You are Existence, Knowledge, Bliss ..."

And so there is a seventh category, for those like George Harrison, where wanting to be seen and heard by God is not perceived as imaginary or a matter of organized religion but as a real possibility in an eternity where anything is possible. I can join George Harrison in that creative and open-ended vision of God.

And an eighth category for those who see everything as One, where the looker and one looked at are One.

A ninth category? A tenth category? Beyond that?

Thanks to Milan Kundera for starting me on this riff of categories of being seen.

(Self-portrait on my 62nd birthday a few weeks ago, wearing the gift of a scarf from Dorothy, Richard's sister. Allowing myself to be looked at looking at myself looking at myself looking at myself, infinitely. Funny in the context of this post!)


A ninth category, suggested by robin andrea, "I would like to see myself as others see me." That is one I can relate to as well.


The Solitary Walker said...

Wonderful post. I like the photograph. And I like your extra categories. Myself, I feel a natural affinity with the fourth category although, as you say, many of us have membership - either full, part-time or lapsed - in all the categories.

Anonymous said...

This is a wonderful post. I like thinking about all the categories. I love the categories you added, most especially the fifth, sixth and eighth.

I would like to see myself as others see me.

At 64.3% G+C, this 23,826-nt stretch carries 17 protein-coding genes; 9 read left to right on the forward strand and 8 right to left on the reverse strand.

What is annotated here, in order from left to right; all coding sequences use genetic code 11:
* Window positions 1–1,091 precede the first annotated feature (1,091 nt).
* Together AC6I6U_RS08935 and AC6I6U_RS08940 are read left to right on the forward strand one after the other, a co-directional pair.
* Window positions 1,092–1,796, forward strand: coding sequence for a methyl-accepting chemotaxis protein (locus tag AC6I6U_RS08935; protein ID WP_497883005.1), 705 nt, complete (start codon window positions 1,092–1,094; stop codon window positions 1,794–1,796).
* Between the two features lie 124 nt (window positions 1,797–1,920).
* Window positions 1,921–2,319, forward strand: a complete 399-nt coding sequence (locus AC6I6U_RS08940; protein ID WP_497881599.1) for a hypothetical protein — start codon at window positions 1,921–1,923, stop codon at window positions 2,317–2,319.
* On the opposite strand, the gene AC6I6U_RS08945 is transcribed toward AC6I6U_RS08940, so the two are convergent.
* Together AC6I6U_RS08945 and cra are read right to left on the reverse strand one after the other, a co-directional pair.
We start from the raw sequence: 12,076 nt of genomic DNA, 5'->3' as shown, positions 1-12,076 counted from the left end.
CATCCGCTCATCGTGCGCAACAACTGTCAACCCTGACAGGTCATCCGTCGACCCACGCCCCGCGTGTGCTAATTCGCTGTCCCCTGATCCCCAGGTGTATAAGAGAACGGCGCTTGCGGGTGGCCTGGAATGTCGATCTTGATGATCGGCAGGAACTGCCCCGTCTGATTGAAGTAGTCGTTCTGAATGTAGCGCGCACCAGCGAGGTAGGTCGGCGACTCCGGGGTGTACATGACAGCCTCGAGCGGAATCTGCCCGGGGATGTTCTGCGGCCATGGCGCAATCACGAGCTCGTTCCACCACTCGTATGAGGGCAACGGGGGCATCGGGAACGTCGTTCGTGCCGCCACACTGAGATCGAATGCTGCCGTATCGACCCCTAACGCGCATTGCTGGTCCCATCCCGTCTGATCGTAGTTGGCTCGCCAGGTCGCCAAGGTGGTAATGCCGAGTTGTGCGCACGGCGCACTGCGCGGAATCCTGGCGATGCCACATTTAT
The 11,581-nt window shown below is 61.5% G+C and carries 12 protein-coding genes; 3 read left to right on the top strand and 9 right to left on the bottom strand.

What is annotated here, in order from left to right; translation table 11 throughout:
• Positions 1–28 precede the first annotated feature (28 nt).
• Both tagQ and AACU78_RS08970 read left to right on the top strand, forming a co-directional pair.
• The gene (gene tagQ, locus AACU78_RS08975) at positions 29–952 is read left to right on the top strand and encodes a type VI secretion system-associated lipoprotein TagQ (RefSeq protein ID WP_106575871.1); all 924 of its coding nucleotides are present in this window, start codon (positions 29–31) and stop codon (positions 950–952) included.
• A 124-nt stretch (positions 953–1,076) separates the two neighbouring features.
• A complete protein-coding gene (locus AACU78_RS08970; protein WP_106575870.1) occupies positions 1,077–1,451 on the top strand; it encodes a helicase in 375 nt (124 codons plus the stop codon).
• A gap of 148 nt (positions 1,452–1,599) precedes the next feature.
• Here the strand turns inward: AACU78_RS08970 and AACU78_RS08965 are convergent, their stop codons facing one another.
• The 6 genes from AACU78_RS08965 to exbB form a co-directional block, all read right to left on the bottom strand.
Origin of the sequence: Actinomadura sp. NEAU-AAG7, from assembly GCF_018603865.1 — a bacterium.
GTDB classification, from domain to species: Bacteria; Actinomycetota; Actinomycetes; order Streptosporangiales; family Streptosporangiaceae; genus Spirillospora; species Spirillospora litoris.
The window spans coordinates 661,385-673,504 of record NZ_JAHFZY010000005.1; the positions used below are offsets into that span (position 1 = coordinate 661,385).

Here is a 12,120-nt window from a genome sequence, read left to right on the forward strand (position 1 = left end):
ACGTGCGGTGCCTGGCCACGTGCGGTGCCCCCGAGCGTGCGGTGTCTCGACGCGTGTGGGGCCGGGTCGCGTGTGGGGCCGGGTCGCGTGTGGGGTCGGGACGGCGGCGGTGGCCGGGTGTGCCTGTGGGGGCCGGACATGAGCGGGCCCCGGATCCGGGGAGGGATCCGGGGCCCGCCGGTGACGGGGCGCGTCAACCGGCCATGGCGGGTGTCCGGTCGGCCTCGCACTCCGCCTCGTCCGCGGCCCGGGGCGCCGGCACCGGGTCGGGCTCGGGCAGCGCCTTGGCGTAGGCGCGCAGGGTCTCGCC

And, I like your self portrait very much.

bev said...

Love the photograph too. I am in the third category (Don was my Muse) and the fourth (I like to think that Don and my father still look at me), and your fifth (I must mean something to my dogs).

am said...

Solitary Walker, robin andrea and bev -- Thank you for giving some thought to this with me. As always, I appreciate your comments.

As I write this, I am recalling that as a young child and up until I met Richard, I did not want to be looked at. Although early photos of me show me to be a lively and confident little girl, I became extremely shy by the time I was 8 years old. I remember closing my eyes and trying, with all my heart and mind, to disappear. Classrooms were excruciating for me. I lived in terror of being called on to speak, which for me involved being looked at and potentially criticized.

So there is another category -- those who learn to not want to be looked at or heard. Children are born needing to be looked at and heard. Without that, there is failure to thrive, but with some children that needing to be looked and heard goes away entirely. Maybe that was why I spent so much time in my bedroom reading books and going out walking with our family dog in places where I didn't see many people.

Thank goodness that reading books and walking in the natural world kept me connected to life and eventually led me forward to find that it was safe to be seen and heard in the company of other people. I am grateful to Richard for seeing me and loving me from when we were both 17 until his death at 58. Our relationship began in the third category and lives on in the fourth category. As bev said about Don, Richard was my Muse.